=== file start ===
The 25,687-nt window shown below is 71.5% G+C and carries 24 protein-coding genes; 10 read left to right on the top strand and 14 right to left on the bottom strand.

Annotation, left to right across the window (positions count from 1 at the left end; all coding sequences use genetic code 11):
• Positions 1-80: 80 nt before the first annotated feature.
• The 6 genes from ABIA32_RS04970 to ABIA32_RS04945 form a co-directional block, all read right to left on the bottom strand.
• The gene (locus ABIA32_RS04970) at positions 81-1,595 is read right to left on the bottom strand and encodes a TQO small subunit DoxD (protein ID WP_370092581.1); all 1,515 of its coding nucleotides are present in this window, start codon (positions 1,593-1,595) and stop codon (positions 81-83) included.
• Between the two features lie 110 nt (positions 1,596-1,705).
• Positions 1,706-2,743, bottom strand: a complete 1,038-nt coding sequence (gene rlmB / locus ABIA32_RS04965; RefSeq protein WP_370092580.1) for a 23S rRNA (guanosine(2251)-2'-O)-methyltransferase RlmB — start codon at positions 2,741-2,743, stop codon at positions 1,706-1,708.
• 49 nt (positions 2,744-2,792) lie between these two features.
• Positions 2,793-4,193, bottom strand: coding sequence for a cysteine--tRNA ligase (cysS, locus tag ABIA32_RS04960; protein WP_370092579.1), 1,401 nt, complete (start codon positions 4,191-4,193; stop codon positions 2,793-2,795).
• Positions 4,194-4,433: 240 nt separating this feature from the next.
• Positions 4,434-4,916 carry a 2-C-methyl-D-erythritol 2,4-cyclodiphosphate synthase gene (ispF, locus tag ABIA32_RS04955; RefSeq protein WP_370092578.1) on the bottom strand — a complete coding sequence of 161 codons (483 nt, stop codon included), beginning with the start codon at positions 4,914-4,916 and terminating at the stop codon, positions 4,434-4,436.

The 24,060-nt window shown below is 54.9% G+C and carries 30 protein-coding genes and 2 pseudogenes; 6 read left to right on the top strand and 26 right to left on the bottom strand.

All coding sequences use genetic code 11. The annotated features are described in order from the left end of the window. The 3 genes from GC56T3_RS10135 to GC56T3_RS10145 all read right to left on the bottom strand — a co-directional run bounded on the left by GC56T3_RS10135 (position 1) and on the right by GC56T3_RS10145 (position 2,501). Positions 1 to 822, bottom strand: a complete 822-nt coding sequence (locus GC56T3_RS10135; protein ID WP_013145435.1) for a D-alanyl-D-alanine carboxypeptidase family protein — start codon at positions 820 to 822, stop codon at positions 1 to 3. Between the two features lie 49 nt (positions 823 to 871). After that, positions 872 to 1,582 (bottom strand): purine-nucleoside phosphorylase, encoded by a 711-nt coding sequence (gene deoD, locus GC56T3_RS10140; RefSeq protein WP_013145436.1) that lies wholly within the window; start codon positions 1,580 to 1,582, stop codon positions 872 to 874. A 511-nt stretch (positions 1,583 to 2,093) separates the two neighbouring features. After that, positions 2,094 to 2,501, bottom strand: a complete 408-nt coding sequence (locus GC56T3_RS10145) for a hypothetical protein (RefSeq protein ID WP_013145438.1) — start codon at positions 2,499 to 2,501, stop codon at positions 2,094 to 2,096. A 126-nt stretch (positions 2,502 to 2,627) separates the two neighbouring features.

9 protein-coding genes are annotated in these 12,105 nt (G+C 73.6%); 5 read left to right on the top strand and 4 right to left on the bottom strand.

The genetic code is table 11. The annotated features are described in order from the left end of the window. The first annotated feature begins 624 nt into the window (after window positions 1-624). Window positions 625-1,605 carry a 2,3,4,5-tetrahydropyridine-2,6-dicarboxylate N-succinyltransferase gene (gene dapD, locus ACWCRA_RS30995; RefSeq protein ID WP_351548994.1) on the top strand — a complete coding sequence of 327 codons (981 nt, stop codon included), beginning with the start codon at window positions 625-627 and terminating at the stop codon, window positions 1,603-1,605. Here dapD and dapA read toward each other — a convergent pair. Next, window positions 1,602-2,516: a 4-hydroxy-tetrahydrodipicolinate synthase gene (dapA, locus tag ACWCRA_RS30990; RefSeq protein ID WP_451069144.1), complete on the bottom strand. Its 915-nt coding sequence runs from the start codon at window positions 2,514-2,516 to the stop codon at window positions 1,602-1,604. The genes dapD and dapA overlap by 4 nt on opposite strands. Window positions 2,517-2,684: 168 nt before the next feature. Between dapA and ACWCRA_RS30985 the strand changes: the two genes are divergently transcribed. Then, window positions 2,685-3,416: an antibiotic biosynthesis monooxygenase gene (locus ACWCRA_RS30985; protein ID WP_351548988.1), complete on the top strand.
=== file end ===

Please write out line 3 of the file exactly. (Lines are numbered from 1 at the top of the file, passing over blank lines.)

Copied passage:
• Positions 1-80: 80 nt before the first annotated feature.